Editor’s note: this story has been updated to include a letter from a former contractor of Flow Cannabis Co. Read the letter below.
MENDOCINO Co., 7/9/21 — Flow Cannabis, a cannabis company often known locally as Flow Kana, released a statement this morning taking responsibility for igniting the Broiler Fire.
In the statement issued this morning, Flow Cannabis Co. president Jerom Fawsom acknowledged that “the information we have to date indicates that the July 7, 2021, Redwood Valley fire originated on our property, after the blades of a mower, operated by our employee, struck rock, causing a spark.”
Later in the evening a former contractor for the company, local farmer Ruthie King, sent an email to company officials and local media, condemning the land management practices of the of the company and saying, “I see now that FlowKana [sic] attempted to replace grazing with the mechanical option, using the fast and cheap method for fuels reduction. I also see that FlowKana couldn’t even treat the tractor with the respect it deserves, using it recklessly and causing loss of property and extreme stress in a community traumatized by fire.”
The subject line of the email, “sheep don’t spark flames.”
The Broiler Fire, which began just after 2:30 p.m. on July 7, destroyed three residences and another six outbuildings, and displaced at least two families — more information and their GoFundMes pages can be found in our previous coverage.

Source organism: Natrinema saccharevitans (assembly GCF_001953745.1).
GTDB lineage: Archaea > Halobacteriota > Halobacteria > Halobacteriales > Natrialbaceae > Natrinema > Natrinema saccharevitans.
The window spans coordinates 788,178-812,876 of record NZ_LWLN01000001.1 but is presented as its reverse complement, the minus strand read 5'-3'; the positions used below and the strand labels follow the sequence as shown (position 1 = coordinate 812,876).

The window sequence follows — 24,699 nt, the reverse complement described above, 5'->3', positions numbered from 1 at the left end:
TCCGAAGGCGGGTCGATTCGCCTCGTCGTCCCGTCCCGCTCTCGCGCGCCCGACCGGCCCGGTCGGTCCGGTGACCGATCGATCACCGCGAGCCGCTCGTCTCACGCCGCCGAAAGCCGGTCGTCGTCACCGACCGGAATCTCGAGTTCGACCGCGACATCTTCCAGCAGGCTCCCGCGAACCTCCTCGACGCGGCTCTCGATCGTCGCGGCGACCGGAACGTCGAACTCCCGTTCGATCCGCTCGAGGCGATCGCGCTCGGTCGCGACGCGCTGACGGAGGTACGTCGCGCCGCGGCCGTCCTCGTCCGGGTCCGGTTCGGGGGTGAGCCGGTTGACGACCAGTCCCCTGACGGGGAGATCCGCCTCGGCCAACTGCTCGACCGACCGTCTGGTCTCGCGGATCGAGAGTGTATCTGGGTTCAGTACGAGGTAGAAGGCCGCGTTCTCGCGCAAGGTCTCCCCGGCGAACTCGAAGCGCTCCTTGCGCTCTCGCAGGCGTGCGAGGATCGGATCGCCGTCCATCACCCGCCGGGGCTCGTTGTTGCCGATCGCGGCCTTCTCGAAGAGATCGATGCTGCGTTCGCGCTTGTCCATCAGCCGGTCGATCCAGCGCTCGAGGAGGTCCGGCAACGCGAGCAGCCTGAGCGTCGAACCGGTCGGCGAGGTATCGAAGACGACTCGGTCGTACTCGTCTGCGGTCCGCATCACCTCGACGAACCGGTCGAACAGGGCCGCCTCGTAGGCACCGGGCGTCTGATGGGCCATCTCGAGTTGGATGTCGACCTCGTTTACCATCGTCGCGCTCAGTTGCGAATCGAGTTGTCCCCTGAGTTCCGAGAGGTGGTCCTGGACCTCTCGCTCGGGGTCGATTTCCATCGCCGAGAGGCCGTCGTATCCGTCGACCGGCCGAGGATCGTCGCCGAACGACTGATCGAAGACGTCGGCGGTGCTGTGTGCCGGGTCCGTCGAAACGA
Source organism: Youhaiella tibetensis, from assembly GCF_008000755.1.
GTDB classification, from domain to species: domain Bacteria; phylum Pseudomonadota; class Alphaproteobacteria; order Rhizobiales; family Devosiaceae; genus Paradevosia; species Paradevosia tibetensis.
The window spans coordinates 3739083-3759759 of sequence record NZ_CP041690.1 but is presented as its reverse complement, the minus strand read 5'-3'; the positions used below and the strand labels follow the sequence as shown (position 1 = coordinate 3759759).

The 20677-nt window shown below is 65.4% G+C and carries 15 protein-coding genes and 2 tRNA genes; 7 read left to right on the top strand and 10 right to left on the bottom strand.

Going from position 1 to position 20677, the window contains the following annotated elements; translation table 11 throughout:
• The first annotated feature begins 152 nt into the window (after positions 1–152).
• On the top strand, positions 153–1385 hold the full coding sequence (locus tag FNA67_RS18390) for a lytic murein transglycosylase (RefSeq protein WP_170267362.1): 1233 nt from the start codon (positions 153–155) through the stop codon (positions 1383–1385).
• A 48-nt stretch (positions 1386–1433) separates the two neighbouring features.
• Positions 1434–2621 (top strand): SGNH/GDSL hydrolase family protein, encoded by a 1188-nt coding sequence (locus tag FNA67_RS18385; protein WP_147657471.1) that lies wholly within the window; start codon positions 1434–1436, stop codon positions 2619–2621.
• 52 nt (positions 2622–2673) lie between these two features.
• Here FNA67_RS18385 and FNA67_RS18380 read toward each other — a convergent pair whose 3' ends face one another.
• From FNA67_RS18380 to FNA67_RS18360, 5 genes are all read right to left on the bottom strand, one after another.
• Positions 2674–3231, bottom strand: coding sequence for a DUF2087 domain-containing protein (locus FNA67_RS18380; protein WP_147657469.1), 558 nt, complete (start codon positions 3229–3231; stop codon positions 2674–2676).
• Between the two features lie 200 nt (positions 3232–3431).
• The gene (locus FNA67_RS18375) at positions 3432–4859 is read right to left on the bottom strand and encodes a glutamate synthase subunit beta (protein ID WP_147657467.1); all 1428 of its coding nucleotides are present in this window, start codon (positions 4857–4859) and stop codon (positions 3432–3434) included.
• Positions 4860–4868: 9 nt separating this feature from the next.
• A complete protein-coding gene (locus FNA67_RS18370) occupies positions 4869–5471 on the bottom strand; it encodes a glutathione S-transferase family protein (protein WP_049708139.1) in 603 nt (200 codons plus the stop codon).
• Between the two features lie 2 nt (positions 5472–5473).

An earlier statement issued on Thursday from the company’s vice president of real estate noted that the company was cooperating with an ongoing investigation, but did not provide further details. The company has not yet responded to a request for from The Mendocino Voice concerning Thursday’s statement.
In Friday’s statement Fawsom says, “We are actively reaching out to the impacted families as well as local community organizations to assist with recovery efforts and community healing, including The Humane Society of Inland Mendocino, the Fire Safe Council of Mendocino County, and Redwood Valley Emergency Fund.”
Cal Fire officials have regularly discouraged residents from mowing or operating landscaping equipment in dry vegetation during the hot hours of the day, since this can cause sparks that are particularly dangerous with low humidity and dry vegetation levels. The Ranch Fire, which grew to be part of the largest fire in the state in 2019, was started due to sparks from a rancher driving a steel stake.
News of the statement has led to a wide-ranging community discussion about vegetation management and the company’s history in Mendocino County. In response to the statement, Ruthie King, who manages livestock for thee New Agrarian Collective and was contracted to graze some of Flow Cannabis Co.’s property in 2019, expressed concern that not only had she been treated poorly by the company while bringing livestock to graze their lands, but disappointment that the company had subsequently cancelled her contract in 2020, switching to mechanical methods of vegetation control such as the mower involved in the Broiler Fire. “Last year, when you chose not to renew my contract with less than 6 weeks notice, I wrote a few messages (see below) about what I felt was your responsibility as a company and landowner in our county. I asked about a fire safety plan for Flow Ranch, hoping to see an alternative to grazing that would ensure safety for my community,” King’s letter to the company’s management states (see below).
Here’s the full statement from Flow Cannabis Co.:
Broiler Creek Fire Statement – 7/9/21